I did manage a walk in the afternoon and the fresh air did me some good until it didn’t. There was a brisk wind on the way back to my car blowing full in my face, and oh the pain. I spent the rest of the day in bed.

Ah well. It’s a new day, the sun is shining, and while I’m tired to the bone, I’m more or less free of pain, and that’s a good thing.

Wishing you a good day, all. Thanks for reading.

The day after

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It’s the day after and I need to work but I’m so bleary-eyed I can barely see the screen. I didn’t partake of a drop, but there was food in quantity and sweets–sweets stretching into infinity. It was like Charlie and his chocolate factory, without the creepy Johnny Depp portrayal. Nice as a fantasy but not so great in reality.

A while back someone not so kindly pointed out to me that I go a little crazy when I’m on the sugar and as much as I hate to admit it, he was right. These days, it’s not so much that I go nuts, it’s that I feel hungover the next day and that’s about as bad as the going crazy. Of the leftovers from yesterday, it’s mostly what’s not good for me and I wonder if I will have the will to resist, knowing and feeling what I know and feel right now.

The post-holiday food detox begins today. Bye-bye, sweets. I’ll miss you, but it’s best that we say so long.

Wish me luck?


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Peace on earth.



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We all need a safe place, one of ease and comfort, where there’s no pressure, no deadlines, no one pulling at your sleeve and stealing you away from a moment of peace.

Despite my deliberate attempts to live as simple and peaceful a life as possible, there are still moments when the outside world gets to me. Sometimes it’s the inside world that irks me. Often, I’ll go outside to restore my sanity–there’s not a whole lot that a good brisk walk won’t cure. Hot showers work, too, or a belly laugh or two. Sometimes, though, what I need is the presence of someone calm and wise and gentle, and I’m fortunate to have people like that in my life. I’m equally fortunate to have found people like that online, who open their hearts and lives and simple, wonderful, boundless creativity to others.

Early in my blog-hopping days, I stumbled across one such place, where I had very little in common with the writer, but whose world nonetheless drew me in. I’ve been a regular visitor since. Part photo diary, part how-to, part knitter’s record, part downhome decorator, I love going here. Maybe you will, too. Visitors are always welcome at  Soule Mama.


Freeplay Friday

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Here’s my Christmas list in song. It’s not too much, is it?



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My dear friend Lynne e-mailed me yesterday to say that her mom had suffered a stroke and was in hospice care, waiting the end of her long journey through life. I went last night to sit with them and instead of being a depressing event, I found it oddly affirming.

My own experience with death has been varied, beginning with my grandad’s when I was seven or eight. It wasn’t a good experience at all and that experience has colored my perceptions of what death is all about and how we, in the US, approach it. When my own dad died 21 years ago, I got a better glimpse into what death is, and perhaps a better way to deal with it than the sudden shuffling off of the body, out of sight and mind until reappearing days later in a vastly altered state.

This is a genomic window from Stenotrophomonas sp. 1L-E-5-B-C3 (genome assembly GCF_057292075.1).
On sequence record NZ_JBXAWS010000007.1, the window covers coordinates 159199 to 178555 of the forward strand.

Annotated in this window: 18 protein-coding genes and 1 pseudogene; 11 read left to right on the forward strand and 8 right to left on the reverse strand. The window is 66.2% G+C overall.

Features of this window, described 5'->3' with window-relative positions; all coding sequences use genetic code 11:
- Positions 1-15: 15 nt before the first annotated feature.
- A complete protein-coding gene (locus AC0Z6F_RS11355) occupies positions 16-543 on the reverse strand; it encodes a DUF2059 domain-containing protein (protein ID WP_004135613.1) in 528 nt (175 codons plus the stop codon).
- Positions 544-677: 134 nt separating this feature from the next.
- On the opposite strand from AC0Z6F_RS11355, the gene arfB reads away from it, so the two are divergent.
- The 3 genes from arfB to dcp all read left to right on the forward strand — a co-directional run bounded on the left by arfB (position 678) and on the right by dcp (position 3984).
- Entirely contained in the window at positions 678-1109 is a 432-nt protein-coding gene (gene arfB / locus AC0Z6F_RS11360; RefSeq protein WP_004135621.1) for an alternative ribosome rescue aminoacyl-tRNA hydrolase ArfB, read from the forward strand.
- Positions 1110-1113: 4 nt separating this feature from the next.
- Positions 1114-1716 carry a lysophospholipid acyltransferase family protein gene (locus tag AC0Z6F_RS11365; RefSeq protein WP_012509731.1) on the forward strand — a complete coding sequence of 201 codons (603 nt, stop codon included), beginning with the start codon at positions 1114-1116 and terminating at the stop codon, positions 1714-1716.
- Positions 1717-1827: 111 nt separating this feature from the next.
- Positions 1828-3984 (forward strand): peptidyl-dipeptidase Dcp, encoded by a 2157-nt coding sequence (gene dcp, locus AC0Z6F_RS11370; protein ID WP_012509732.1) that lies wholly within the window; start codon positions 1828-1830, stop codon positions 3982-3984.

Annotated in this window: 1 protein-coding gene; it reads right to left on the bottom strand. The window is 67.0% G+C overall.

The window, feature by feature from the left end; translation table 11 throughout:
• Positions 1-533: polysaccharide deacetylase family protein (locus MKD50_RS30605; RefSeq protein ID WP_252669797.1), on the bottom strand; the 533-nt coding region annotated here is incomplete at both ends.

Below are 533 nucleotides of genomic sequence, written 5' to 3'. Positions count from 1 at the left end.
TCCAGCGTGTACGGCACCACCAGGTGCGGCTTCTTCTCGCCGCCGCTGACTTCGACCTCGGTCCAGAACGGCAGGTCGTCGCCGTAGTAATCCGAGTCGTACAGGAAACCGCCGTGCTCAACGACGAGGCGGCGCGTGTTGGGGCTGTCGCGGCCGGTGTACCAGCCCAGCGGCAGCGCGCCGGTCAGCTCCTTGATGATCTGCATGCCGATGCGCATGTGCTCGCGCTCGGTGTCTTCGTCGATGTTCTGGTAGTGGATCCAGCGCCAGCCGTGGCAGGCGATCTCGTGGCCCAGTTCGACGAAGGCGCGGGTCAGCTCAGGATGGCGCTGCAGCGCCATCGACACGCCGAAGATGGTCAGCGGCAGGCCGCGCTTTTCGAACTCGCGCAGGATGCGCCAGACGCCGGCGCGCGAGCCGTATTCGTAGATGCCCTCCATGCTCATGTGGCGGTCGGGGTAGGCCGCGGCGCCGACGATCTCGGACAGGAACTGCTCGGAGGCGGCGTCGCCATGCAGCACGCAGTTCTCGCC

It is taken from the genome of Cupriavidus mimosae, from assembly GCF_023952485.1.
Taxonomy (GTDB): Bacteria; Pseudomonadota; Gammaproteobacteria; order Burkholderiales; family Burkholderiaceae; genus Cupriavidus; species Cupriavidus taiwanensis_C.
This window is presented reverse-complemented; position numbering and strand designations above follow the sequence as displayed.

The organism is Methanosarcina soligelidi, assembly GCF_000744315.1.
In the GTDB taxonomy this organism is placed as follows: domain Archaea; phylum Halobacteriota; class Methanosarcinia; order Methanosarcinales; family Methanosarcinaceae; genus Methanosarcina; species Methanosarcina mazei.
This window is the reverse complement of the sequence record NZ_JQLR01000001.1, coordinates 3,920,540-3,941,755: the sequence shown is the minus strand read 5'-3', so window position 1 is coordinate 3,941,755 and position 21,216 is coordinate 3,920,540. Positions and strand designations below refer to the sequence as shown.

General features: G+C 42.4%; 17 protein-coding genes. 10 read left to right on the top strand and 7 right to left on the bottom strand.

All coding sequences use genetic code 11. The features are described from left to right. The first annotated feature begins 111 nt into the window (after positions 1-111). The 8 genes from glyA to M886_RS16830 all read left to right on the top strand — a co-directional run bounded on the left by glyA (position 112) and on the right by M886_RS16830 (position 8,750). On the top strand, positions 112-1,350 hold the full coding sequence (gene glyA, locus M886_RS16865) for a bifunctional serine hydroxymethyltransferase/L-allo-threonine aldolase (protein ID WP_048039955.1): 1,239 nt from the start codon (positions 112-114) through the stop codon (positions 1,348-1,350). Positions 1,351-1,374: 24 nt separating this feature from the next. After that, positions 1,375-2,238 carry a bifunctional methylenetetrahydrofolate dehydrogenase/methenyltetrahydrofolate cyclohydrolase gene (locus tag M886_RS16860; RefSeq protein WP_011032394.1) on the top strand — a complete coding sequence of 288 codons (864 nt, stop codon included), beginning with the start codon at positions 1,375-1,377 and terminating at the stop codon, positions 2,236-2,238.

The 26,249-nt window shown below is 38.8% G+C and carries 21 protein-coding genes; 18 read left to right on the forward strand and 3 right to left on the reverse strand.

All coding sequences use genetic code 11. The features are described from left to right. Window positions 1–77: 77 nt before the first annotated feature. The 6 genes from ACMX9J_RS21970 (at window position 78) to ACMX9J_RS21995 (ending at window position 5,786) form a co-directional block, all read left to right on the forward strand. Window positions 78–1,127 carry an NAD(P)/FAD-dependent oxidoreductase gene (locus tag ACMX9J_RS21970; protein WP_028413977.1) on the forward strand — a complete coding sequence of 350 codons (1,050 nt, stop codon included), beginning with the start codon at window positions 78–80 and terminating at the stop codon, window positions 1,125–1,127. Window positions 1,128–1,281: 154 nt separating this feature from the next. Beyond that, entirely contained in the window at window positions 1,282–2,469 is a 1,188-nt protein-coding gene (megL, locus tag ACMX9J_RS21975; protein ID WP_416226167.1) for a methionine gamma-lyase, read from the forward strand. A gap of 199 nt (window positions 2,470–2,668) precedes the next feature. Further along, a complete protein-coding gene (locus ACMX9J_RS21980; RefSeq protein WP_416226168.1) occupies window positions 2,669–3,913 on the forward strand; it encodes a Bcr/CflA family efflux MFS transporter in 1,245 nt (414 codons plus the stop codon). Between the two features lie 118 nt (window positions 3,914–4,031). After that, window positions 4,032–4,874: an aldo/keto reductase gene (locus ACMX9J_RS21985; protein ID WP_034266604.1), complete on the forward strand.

The thing with my dad was this: moments–seconds, really–after he was pronounced deceased, I went into his hospital room to say my goodbyes to him, and while I knew he was gone, there remained in that anonymous room my dad’s spirit. He was there. I know he was there. Those few minutes I spent with him, alone, saying what I needed to say to him, were sacred, and I will be grateful for all of my days that I had that time with him. I’m grateful, too, that in the days leading up to his death, my brothers and I were able to be with him and mom, and they were good days. We all knew the end could come at any time and that dad was not fearful in any way. He was very much himself, fully aware of what was going on and, I think, aware that his time was short. His faith made his passage an easy one, and for me, knowing that he had no fear, it was easier for me as well. It was a good death.

I avoided going to the funeral home to “view the body”–and what a grim thing that is–until I could avoid it no longer. That’s a carryover from my grandad’s funeral, and as I suspected, it was not a good experience. The person before me resembled my dad, but there was nothing remaining of what made dad dad. His spirit was gone.

Seeing Lynne with her mom last night brought back those good memories of those short last days with my dad. Lynne’s tenderness with her mother, the kindness of the nurse who came in to check on Juanita, and even the humor Lynne and I shared will, I hope, ease both Lynne and her mother into this inevitable transition. There will be tears and heartache, of course, but the good memories remain and bring comfort. It is good not to be alone.

To Lynne, I can only say thank you for honoring me by including me in this time in your life. I love you, dear, dear friend, and I will be here for you throughout this time, and in the days to come.